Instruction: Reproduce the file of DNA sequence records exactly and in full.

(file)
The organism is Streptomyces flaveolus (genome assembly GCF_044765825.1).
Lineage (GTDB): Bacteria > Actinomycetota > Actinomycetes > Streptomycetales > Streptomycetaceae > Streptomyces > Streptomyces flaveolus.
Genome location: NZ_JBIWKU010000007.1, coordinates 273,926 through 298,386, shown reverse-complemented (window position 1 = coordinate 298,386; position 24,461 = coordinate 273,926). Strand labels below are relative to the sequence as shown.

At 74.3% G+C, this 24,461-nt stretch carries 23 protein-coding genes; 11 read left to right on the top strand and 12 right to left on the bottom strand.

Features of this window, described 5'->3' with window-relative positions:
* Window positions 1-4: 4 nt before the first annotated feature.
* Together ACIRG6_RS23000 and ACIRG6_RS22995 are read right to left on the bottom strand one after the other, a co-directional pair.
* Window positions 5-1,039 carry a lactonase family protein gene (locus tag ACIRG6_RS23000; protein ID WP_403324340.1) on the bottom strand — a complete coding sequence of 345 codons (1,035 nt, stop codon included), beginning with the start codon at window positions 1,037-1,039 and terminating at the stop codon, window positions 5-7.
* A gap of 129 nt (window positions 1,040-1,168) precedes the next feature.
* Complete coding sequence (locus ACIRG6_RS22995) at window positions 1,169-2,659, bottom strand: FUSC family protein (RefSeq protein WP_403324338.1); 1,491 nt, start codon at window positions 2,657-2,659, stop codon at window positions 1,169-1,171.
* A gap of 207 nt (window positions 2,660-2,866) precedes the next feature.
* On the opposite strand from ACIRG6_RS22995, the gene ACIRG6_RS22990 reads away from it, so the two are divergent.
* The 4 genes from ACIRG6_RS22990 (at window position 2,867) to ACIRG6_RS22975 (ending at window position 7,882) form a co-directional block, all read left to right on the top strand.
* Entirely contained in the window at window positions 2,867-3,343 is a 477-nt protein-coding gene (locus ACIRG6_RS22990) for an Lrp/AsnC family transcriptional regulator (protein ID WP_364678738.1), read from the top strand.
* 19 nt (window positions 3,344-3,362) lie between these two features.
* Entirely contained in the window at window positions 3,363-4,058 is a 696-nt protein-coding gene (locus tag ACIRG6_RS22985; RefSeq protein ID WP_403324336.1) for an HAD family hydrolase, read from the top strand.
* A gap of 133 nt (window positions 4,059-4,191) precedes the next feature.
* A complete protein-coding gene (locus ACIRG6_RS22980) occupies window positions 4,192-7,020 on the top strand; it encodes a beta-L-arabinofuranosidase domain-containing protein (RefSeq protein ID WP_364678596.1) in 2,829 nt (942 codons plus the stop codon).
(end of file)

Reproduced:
The organism is Streptomyces flaveolus (genome assembly GCF_044765825.1).
Lineage (GTDB): Bacteria > Actinomycetota > Actinomycetes > Streptomycetales > Streptomycetaceae > Streptomyces > Streptomyces flaveolus.
Genome location: NZ_JBIWKU010000007.1, coordinates 273,926 through 298,386, shown reverse-complemented (window position 1 = coordinate 298,386; position 24,461 = coordinate 273,926). Strand labels below are relative to the sequence as shown.

At 74.3% G+C, this 24,461-nt stretch carries 23 protein-coding genes; 11 read left to right on the top strand and 12 right to left on the bottom strand.

Features of this window, described 5'->3' with window-relative positions:
* Window positions 1-4: 4 nt before the first annotated feature.
* Together ACIRG6_RS23000 and ACIRG6_RS22995 are read right to left on the bottom strand one after the other, a co-directional pair.
* Window positions 5-1,039 carry a lactonase family protein gene (locus tag ACIRG6_RS23000; protein ID WP_403324340.1) on the bottom strand — a complete coding sequence of 345 codons (1,035 nt, stop codon included), beginning with the start codon at window positions 1,037-1,039 and terminating at the stop codon, window positions 5-7.
* A gap of 129 nt (window positions 1,040-1,168) precedes the next feature.
* Complete coding sequence (locus ACIRG6_RS22995) at window positions 1,169-2,659, bottom strand: FUSC family protein (RefSeq protein WP_403324338.1); 1,491 nt, start codon at window positions 2,657-2,659, stop codon at window positions 1,169-1,171.
* A gap of 207 nt (window positions 2,660-2,866) precedes the next feature.
* On the opposite strand from ACIRG6_RS22995, the gene ACIRG6_RS22990 reads away from it, so the two are divergent.
* The 4 genes from ACIRG6_RS22990 (at window position 2,867) to ACIRG6_RS22975 (ending at window position 7,882) form a co-directional block, all read left to right on the top strand.
* Entirely contained in the window at window positions 2,867-3,343 is a 477-nt protein-coding gene (locus ACIRG6_RS22990) for an Lrp/AsnC family transcriptional regulator (protein ID WP_364678738.1), read from the top strand.
* 19 nt (window positions 3,344-3,362) lie between these two features.
* Entirely contained in the window at window positions 3,363-4,058 is a 696-nt protein-coding gene (locus tag ACIRG6_RS22985; RefSeq protein ID WP_403324336.1) for an HAD family hydrolase, read from the top strand.
* A gap of 133 nt (window positions 4,059-4,191) precedes the next feature.
* A complete protein-coding gene (locus ACIRG6_RS22980) occupies window positions 4,192-7,020 on the top strand; it encodes a beta-L-arabinofuranosidase domain-containing protein (RefSeq protein ID WP_364678596.1) in 2,829 nt (942 codons plus the stop codon).